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 Four killed in Turkish helicopter crash in Kurdish region

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Four killed in Turkish helicopter crash in Kurdish region  23.7.2012  

S-70 Sikorsky helicopter.
July 23, 2012

DIYARBAKIR, The Kurdish region of Turkey, — A Turkish paramilitary helicopter crashed Sunday in the Kurdish region in southeastern Turkey (northern Kurdistan) where troops are fighting Kurdish PKK rebels, killing four security personnel on board, officials said. Eight others were injured.

The S-70 Sikorsky helicopter, belonging to Turkey's paramilitary police force, crashed while landing near an outpost in Hakkari province, close to the border with Iraq, the military said in a statement posted on its website. It was carrying four crew members and 11 security personnel.

The military said the helicopter experienced a loss of power and crashed. But Firat News, an agency that is close to the rebels, claimed the helicopter was downed by Kurd rebel fire.

In a PKK statement on Monday on the Turkish helicopter crash in Yüksekova town of Hakkari province on Sunday, the PKK reported and confirmed that the Skorsky type helicopter was shot down by PKK (HPG) guerrillas.  The statement said that eight Turkish soldiers died and seven others were wounded as a result of the action by guerrilla forces, AND news agency reported.

Clashes between Turkish soldiers and Kurdistan Workers' Party PKK guerrillas and military reinforcement transfer to the region are reported to be continuing.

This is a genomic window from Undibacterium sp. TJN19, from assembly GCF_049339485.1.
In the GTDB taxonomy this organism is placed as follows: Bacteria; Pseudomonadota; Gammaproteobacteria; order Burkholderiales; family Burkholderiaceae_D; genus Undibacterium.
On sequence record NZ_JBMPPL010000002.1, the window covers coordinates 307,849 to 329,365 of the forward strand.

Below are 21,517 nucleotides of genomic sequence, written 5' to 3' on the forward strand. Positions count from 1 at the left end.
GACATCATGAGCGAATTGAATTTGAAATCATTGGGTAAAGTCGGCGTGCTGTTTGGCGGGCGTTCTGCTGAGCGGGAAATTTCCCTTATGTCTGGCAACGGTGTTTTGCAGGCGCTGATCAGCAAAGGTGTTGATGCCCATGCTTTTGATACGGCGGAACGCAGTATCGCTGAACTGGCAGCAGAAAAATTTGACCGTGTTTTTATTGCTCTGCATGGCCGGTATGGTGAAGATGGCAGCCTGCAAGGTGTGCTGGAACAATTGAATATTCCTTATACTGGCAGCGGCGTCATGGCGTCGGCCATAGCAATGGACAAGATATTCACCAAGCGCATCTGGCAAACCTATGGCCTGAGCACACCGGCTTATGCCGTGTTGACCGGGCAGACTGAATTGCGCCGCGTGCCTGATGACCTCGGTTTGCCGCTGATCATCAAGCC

On the other hand, one soldier died and 15 others were wounded as a result of an accidental hand grenade explosion in Yeşiltaş outpost of Hakkari on Sunday night. The wounded soldiers, reported to be seriously injured, have been sent to hospitals in Kurdish Van city.

The PKK has several times proposed peaceful solutions regarding Kurdish problem, Turkey has always refused saying that it will not negotiate with “terrorists”.

Since it was established in 1984, the PKK has been fighting the Turkish state, which still denies the constitutional existence of Kurds, to establish a Kurdish state in the south east of the country.

But now its aim is the creation an autonomous region and more cultural rights for ethnic Kurds who constitute the greatest minority in Turkey, numbering more than 20 million. A large Turkey's Kurdish community openly sympathise with the Kurdish PKK rebels.

The PKK wants constitutional recognition for the Kurds, regional self-governance and Kurdish-language education in schools.

PKK's demands included releasing PKK detainees, lifting the ban on education in Kurdish, paving the way for an autonomous democrat Kurdish system within Turkey, reducing pressure on the detained PKK leader Abdullah Öcalan, stopping military action against the Kurdish party and recomposing the Turkish constitution.

Turkey refuses to recognize its Kurdish population as a distinct minority. It has allowed some cultural rights such as limited broadcasts in the Kurdish language and private Kurdish language courses with the prodding of the European Union, but Kurdish politicians say the measures fall short of their expectations.

The PKK is considered as 'terrorist' organization by Ankara, U.S., the PKK continues to be on the blacklist list in EU despite court ruling which overturned a decision to place the Kurdish rebel group PKK and its political wing on the European Union's terror list.

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